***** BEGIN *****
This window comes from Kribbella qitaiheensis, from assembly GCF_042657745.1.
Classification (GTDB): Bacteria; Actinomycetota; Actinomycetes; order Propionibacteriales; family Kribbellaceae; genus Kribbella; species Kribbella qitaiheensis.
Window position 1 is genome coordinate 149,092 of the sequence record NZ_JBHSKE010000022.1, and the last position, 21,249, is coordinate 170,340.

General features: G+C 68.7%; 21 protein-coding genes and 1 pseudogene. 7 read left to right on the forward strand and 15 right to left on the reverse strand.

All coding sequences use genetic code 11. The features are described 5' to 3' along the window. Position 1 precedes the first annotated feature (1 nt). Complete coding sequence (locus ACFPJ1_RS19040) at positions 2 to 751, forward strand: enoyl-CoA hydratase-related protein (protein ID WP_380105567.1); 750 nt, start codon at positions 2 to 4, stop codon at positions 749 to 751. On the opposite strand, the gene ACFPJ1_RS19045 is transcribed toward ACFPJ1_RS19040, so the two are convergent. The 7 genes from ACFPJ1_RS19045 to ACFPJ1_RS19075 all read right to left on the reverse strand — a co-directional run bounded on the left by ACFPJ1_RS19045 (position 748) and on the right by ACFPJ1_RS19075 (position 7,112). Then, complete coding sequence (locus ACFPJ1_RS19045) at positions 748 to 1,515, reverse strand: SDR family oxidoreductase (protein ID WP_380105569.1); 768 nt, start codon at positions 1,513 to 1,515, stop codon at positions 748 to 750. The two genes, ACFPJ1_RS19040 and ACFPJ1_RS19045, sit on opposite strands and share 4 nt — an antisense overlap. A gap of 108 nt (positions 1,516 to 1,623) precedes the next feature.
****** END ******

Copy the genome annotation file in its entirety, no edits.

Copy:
This window comes from Kribbella qitaiheensis, from assembly GCF_042657745.1.
Classification (GTDB): Bacteria; Actinomycetota; Actinomycetes; order Propionibacteriales; family Kribbellaceae; genus Kribbella; species Kribbella qitaiheensis.
Window position 1 is genome coordinate 149,092 of the sequence record NZ_JBHSKE010000022.1, and the last position, 21,249, is coordinate 170,340.

General features: G+C 68.7%; 21 protein-coding genes and 1 pseudogene. 7 read left to right on the forward strand and 15 right to left on the reverse strand.

All coding sequences use genetic code 11. The features are described 5' to 3' along the window. Position 1 precedes the first annotated feature (1 nt). Complete coding sequence (locus ACFPJ1_RS19040) at positions 2 to 751, forward strand: enoyl-CoA hydratase-related protein (protein ID WP_380105567.1); 750 nt, start codon at positions 2 to 4, stop codon at positions 749 to 751. On the opposite strand, the gene ACFPJ1_RS19045 is transcribed toward ACFPJ1_RS19040, so the two are convergent. The 7 genes from ACFPJ1_RS19045 to ACFPJ1_RS19075 all read right to left on the reverse strand — a co-directional run bounded on the left by ACFPJ1_RS19045 (position 748) and on the right by ACFPJ1_RS19075 (position 7,112). Then, complete coding sequence (locus ACFPJ1_RS19045) at positions 748 to 1,515, reverse strand: SDR family oxidoreductase (protein ID WP_380105569.1); 768 nt, start codon at positions 1,513 to 1,515, stop codon at positions 748 to 750. The two genes, ACFPJ1_RS19040 and ACFPJ1_RS19045, sit on opposite strands and share 4 nt — an antisense overlap. A gap of 108 nt (positions 1,516 to 1,623) precedes the next feature.